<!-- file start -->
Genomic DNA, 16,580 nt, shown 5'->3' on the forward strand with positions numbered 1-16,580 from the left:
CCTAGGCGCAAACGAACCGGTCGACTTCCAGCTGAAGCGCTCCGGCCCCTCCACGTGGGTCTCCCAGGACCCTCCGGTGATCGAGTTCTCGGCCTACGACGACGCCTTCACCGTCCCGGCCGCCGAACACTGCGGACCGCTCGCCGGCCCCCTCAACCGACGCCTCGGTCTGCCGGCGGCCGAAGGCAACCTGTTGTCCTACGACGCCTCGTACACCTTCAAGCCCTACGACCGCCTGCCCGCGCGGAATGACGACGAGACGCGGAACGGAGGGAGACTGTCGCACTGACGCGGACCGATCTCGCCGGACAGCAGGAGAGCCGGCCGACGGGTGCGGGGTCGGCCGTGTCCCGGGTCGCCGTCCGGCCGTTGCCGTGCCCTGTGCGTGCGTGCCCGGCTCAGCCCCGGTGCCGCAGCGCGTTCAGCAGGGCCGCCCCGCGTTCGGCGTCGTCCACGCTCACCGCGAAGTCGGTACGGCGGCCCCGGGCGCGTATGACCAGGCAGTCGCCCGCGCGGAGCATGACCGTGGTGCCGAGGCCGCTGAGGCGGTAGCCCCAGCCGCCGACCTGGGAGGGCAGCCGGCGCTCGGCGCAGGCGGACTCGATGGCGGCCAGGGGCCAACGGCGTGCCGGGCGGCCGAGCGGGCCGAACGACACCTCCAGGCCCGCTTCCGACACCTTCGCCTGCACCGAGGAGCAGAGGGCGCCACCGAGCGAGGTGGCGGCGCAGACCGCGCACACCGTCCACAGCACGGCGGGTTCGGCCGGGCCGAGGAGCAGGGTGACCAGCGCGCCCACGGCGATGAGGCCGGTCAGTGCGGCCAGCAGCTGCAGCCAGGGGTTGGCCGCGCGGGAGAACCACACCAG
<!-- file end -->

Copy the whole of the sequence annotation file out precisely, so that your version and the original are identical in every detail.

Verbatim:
Genomic DNA, 16,580 nt, shown 5'->3' on the forward strand with positions numbered 1-16,580 from the left:
CCTAGGCGCAAACGAACCGGTCGACTTCCAGCTGAAGCGCTCCGGCCCCTCCACGTGGGTCTCCCAGGACCCTCCGGTGATCGAGTTCTCGGCCTACGACGACGCCTTCACCGTCCCGGCCGCCGAACACTGCGGACCGCTCGCCGGCCCCCTCAACCGACGCCTCGGTCTGCCGGCGGCCGAAGGCAACCTGTTGTCCTACGACGCCTCGTACACCTTCAAGCCCTACGACCGCCTGCCCGCGCGGAATGACGACGAGACGCGGAACGGAGGGAGACTGTCGCACTGACGCGGACCGATCTCGCCGGACAGCAGGAGAGCCGGCCGACGGGTGCGGGGTCGGCCGTGTCCCGGGTCGCCGTCCGGCCGTTGCCGTGCCCTGTGCGTGCGTGCCCGGCTCAGCCCCGGTGCCGCAGCGCGTTCAGCAGGGCCGCCCCGCGTTCGGCGTCGTCCACGCTCACCGCGAAGTCGGTACGGCGGCCCCGGGCGCGTATGACCAGGCAGTCGCCCGCGCGGAGCATGACCGTGGTGCCGAGGCCGCTGAGGCGGTAGCCCCAGCCGCCGACCTGGGAGGGCAGCCGGCGCTCGGCGCAGGCGGACTCGATGGCGGCCAGGGGCCAACGGCGTGCCGGGCGGCCGAGCGGGCCGAACGACACCTCCAGGCCCGCTTCCGACACCTTCGCCTGCACCGAGGAGCAGAGGGCGCCACCGAGCGAGGTGGCGGCGCAGACCGCGCACACCGTCCACAGCACGGCGGGTTCGGCCGGGCCGAGGAGCAGGGTGACCAGCGCGCCCACGGCGATGAGGCCGGTCAGTGCGGCCAGCAGCTGCAGCCAGGGGTTGGCCGCGCGGGAGAACCACACCAG